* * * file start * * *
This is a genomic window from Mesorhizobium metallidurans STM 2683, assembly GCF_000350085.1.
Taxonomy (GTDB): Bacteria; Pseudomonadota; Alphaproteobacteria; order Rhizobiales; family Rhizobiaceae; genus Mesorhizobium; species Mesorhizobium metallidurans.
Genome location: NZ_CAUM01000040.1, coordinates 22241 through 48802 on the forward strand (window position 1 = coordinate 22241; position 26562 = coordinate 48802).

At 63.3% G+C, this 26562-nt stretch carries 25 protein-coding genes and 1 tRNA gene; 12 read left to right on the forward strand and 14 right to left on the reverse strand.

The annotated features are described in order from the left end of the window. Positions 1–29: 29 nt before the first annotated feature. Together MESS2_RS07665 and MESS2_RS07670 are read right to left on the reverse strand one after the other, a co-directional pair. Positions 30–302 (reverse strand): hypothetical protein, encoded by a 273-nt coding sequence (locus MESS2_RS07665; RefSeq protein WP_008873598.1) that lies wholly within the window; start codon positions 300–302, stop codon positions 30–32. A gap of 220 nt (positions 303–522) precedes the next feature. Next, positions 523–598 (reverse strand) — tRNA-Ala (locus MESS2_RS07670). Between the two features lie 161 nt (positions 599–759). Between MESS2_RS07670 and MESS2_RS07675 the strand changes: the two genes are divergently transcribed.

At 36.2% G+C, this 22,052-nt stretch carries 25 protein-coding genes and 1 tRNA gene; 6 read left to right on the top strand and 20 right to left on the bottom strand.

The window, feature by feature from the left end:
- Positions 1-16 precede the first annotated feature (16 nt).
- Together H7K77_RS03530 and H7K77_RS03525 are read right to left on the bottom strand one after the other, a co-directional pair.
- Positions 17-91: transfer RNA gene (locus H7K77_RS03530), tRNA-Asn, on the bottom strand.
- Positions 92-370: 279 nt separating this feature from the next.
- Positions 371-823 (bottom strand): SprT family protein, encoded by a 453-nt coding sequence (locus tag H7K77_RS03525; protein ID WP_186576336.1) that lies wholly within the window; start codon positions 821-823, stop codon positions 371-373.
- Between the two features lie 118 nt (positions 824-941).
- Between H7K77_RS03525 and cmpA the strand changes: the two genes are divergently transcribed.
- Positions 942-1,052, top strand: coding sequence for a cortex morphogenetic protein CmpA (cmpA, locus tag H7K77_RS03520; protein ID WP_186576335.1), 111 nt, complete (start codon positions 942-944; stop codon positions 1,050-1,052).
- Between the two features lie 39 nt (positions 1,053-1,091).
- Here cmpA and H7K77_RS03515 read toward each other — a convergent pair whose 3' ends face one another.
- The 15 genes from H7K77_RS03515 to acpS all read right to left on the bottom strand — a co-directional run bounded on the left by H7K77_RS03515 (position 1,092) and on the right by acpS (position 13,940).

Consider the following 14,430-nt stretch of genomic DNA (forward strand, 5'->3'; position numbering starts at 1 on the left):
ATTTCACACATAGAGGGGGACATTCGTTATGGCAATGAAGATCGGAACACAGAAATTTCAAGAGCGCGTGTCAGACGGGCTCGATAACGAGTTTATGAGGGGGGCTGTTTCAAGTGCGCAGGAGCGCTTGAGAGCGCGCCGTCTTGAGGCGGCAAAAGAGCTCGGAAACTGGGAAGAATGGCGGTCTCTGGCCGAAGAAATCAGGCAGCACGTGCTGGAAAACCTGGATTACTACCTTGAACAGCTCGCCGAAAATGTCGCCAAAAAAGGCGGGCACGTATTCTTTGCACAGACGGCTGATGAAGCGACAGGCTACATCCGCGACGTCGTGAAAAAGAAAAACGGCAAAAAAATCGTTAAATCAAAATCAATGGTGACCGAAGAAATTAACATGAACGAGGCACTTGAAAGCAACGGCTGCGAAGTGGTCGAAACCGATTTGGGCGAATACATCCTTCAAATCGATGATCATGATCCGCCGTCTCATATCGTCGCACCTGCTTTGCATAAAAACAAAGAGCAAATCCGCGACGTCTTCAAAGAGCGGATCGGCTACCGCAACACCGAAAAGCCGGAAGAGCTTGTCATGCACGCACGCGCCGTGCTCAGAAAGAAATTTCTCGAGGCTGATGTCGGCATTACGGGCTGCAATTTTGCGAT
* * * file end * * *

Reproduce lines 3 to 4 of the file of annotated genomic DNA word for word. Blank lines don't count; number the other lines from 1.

Genome location: NZ_CAUM01000040.1, coordinates 22241 through 48802 on the forward strand (window position 1 = coordinate 22241; position 26562 = coordinate 48802).

At 63.3% G+C, this 26562-nt stretch carries 25 protein-coding genes and 1 tRNA gene; 12 read left to right on the forward strand and 14 right to left on the reverse strand.